ing instead of studying.
But I also believe very strongly that my
education should be more valuable to me
than to some family in eastern North
Carolina, and that for that reason, I should be
willing to pay for it before asking them to do
so for me.
Tara Robbins is a graduate student in the
Department of English from Millville, N.J.
Reach her at firstname.lastname@example.org.
Apparently fraternities choose to “over
look” the real merits of a person and
instead focus on material wealth and super
TO THE EDITOR:
I would like to respond to Angus
McDonald's Dec. (i letter in ’The Daily Tar
Heel. How dare he suggest that Josh
Fennell has a communist upbringing! No
communist I know of would dare write
such a caustic article for the sole purpose of
pissing people off. Every communist I
know of is way too busy fighting capitalism
to write such a lengthy article, anyway.
Angus, if you are so angry at blatant
stereotypes and name-calling aimed
towards fraternities, why the hell in the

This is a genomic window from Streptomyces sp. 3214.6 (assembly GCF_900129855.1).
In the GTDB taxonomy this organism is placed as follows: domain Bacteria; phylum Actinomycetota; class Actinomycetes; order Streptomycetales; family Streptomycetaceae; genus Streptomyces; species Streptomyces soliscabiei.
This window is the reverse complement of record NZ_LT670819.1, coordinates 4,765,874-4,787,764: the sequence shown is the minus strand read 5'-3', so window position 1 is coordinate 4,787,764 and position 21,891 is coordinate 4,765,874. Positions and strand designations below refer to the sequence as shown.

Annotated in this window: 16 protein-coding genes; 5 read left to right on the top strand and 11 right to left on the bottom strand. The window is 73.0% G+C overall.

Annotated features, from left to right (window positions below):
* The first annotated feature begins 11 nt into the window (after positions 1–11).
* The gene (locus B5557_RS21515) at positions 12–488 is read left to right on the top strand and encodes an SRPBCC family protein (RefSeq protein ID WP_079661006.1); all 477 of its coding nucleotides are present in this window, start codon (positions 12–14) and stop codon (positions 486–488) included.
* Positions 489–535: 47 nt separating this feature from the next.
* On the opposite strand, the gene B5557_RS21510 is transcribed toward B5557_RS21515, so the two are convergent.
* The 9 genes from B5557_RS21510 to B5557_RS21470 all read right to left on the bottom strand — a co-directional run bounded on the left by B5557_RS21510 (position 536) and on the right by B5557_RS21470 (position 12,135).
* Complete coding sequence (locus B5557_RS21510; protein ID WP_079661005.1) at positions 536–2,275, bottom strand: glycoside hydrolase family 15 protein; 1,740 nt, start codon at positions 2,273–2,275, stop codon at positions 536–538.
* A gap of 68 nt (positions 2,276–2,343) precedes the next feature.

same letter trash the communist party?
Aren’t you doing the same thing you are
accusing Fennell of? What did the commu
nists ever do to you? Did they put up a wall
in your town? By the way, Fennell left “Big
Business” out of his list of criminals.
Richard Conrad Zink
Third-Year Graduate Student
uhp ilmly (Ear Hppl
The Daily Tar Heel wel
comes reader comments
and criticism. Letters to the
editor should be no longer
than 300 words and must
be typed, double-spaced,
dated and signed by no
more than two people.
Students should include
their year, major and phone
number. Faculty and staff
should include their title,
department and phone
number. The DTH reserves
the right to edit letters for
space, clarity and vulgarity.
Publication is not guaran
teed. Bring letters to the
DTH office at Suite 104,
Carolina Union, mail them
to P.O. Box 3257, Chapel
Hill, NC 27515 or e-mail